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December 2007
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February 2008

The Idea That it Takes Money to Make Money is Dead

In the old days (before 2003), people would spend a ton of money to get their business in front of a lot of people.

Big national brands spent a BAZILLION Dollars getting their name in front of everyone. The idea that it takes money to make money grew.

Smaller businesses, with limited advertising buying power, tried to emulate the national giants in some form or the other and failed miserably.

It’s easy to understand why.

It does NOT take money to make money. It takes sales to make money.  Sales is the lifeblood of business and where the focus must be for small businesses.

Pull don’t push to gain valuable attention

Attracting attention with relevant messages saves both time and money. Pull people toward you rather than trying to push them into listening.

Only sales, combined with marketing designed to attract attention, can break through the clutter of messages. Interaction is the answer and it’s inexpensive as well.

Instead of screaming your advertising message to everyone, ask permission to communicate to people who have reason to care.

Your costs go down while your sales increase. That’s a return on investment that everyone can live with.


Sales Tips: Always Leave Your Phone Number Twice

Here's something that makes me crazy in a sales situtation. Someone calls. It's a marketing touch. They are trying to sell me something. I may even be interested. They leave a telephone message.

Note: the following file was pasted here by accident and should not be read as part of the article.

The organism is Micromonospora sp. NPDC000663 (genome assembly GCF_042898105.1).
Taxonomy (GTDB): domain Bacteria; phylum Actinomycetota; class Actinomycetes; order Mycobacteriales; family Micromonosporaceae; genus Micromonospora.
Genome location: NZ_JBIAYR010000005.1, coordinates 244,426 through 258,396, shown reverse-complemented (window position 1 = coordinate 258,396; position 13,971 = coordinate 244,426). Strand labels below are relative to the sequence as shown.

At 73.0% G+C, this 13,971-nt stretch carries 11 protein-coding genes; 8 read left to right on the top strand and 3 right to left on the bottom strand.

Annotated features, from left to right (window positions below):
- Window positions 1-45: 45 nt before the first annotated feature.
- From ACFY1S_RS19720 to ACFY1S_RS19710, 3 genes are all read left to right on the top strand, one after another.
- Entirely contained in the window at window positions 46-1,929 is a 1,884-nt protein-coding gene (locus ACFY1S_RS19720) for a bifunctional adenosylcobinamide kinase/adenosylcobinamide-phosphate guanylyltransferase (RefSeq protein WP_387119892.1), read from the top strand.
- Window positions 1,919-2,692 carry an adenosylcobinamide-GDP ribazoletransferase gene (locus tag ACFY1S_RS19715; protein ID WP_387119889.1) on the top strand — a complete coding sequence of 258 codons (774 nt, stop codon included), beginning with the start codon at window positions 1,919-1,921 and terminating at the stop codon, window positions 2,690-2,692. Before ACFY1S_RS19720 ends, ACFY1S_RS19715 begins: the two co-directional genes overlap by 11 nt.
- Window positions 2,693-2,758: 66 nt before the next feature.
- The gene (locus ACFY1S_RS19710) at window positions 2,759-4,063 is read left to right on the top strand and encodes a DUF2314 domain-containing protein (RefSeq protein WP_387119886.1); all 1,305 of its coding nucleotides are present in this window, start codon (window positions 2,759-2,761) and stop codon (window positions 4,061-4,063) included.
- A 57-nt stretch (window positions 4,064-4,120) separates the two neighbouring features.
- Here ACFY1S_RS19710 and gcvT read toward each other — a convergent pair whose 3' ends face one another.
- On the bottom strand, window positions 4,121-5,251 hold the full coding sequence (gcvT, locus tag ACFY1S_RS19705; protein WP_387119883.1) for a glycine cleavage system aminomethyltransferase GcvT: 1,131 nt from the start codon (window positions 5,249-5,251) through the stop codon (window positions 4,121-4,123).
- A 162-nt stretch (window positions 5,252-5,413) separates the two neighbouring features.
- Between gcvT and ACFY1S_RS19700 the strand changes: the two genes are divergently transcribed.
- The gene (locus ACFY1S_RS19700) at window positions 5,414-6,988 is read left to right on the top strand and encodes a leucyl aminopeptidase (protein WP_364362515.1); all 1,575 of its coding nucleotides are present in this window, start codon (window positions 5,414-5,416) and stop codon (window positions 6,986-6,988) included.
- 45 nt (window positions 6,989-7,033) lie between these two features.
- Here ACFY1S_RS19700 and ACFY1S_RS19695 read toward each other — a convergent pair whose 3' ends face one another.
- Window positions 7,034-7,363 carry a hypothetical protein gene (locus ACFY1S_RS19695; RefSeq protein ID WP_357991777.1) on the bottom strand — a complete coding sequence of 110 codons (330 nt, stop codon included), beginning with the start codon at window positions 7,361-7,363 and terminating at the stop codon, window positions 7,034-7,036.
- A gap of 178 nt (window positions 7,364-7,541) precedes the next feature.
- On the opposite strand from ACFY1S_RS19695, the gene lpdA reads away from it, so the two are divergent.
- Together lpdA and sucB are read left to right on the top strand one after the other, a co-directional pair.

Somewhere in the message they quickly rattle off a telephone number. They never repeat the number. If I want to call back, I have to listen to the message again.

Make it easy on the person you're trying to reach. Always leave your telephone number twice and you'll probably get twice as many return calls.

Anyone else have phone message stories (good or bad)? Share them in the comments section.


Farm Don’t Hunt

When it comes to business building and sales, you have two distinct choices. You can be a farmer or a hunter.

The problem is, few business owners ever consider they can change and become more productive. They continue to hunt, because that’s what they’ve always done.

What can you do if you are a hunter who would rather farm?

Just develop a consistent client relationship management (CRM) program once. Then follow it consistently throughout the year.

Start with the basics.

Stay in touch. Communicate that you care consistently.

Treat clients like the best friend they are. Don’t complete a sales and then vanish, only calling again when hunting slows down and you become desperate for business.

During the course of a project, be on the watch for indications of when to make the next sale recommendation.

Once you plant the seeds, tend the field, and continuously harvest the crop of more business.